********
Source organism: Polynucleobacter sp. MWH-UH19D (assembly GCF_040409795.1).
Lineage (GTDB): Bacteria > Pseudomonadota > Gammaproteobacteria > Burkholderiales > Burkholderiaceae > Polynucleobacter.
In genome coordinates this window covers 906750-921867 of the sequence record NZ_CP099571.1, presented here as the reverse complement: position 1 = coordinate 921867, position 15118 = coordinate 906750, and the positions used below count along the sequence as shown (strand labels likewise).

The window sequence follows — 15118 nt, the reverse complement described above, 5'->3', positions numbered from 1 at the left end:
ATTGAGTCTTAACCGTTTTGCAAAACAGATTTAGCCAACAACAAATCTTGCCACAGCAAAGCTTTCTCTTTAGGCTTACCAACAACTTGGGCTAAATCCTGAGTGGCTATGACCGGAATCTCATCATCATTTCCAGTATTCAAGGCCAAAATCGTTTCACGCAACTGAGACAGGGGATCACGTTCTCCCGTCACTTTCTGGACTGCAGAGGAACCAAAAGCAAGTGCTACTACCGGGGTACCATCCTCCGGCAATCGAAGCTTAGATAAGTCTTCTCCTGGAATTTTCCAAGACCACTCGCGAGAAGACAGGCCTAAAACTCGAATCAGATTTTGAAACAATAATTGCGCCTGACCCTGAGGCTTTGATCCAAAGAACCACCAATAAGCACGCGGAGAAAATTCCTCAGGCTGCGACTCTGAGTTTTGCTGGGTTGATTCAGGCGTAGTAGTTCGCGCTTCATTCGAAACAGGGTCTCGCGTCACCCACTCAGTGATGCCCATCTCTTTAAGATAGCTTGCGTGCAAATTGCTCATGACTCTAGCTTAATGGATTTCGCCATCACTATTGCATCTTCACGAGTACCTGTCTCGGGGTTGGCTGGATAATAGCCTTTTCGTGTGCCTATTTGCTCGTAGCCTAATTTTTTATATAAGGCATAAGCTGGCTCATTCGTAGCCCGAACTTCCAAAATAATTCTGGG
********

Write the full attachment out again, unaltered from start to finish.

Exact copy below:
Source organism: Polynucleobacter sp. MWH-UH19D (assembly GCF_040409795.1).
Lineage (GTDB): Bacteria > Pseudomonadota > Gammaproteobacteria > Burkholderiales > Burkholderiaceae > Polynucleobacter.
In genome coordinates this window covers 906750-921867 of the sequence record NZ_CP099571.1, presented here as the reverse complement: position 1 = coordinate 921867, position 15118 = coordinate 906750, and the positions used below count along the sequence as shown (strand labels likewise).

The window sequence follows — 15118 nt, the reverse complement described above, 5'->3', positions numbered from 1 at the left end:
ATTGAGTCTTAACCGTTTTGCAAAACAGATTTAGCCAACAACAAATCTTGCCACAGCAAAGCTTTCTCTTTAGGCTTACCAACAACTTGGGCTAAATCCTGAGTGGCTATGACCGGAATCTCATCATCATTTCCAGTATTCAAGGCCAAAATCGTTTCACGCAACTGAGACAGGGGATCACGTTCTCCCGTCACTTTCTGGACTGCAGAGGAACCAAAAGCAAGTGCTACTACCGGGGTACCATCCTCCGGCAATCGAAGCTTAGATAAGTCTTCTCCTGGAATTTTCCAAGACCACTCGCGAGAAGACAGGCCTAAAACTCGAATCAGATTTTGAAACAATAATTGCGCCTGACCCTGAGGCTTTGATCCAAAGAACCACCAATAAGCACGCGGAGAAAATTCCTCAGGCTGCGACTCTGAGTTTTGCTGGGTTGATTCAGGCGTAGTAGTTCGCGCTTCATTCGAAACAGGGTCTCGCGTCACCCACTCAGTGATGCCCATCTCTTTAAGATAGCTTGCGTGCAAATTGCTCATGACTCTAGCTTAATGGATTTCGCCATCACTATTGCATCTTCACGAGTACCTGTCTCGGGGTTGGCTGGATAATAGCCTTTTCGTGTGCCTATTTGCTCGTAGCCTAATTTTTTATATAAGGCATAAGCTGGCTCATTCGTAGCCCGAACTTCCAAAATAATTCTGGG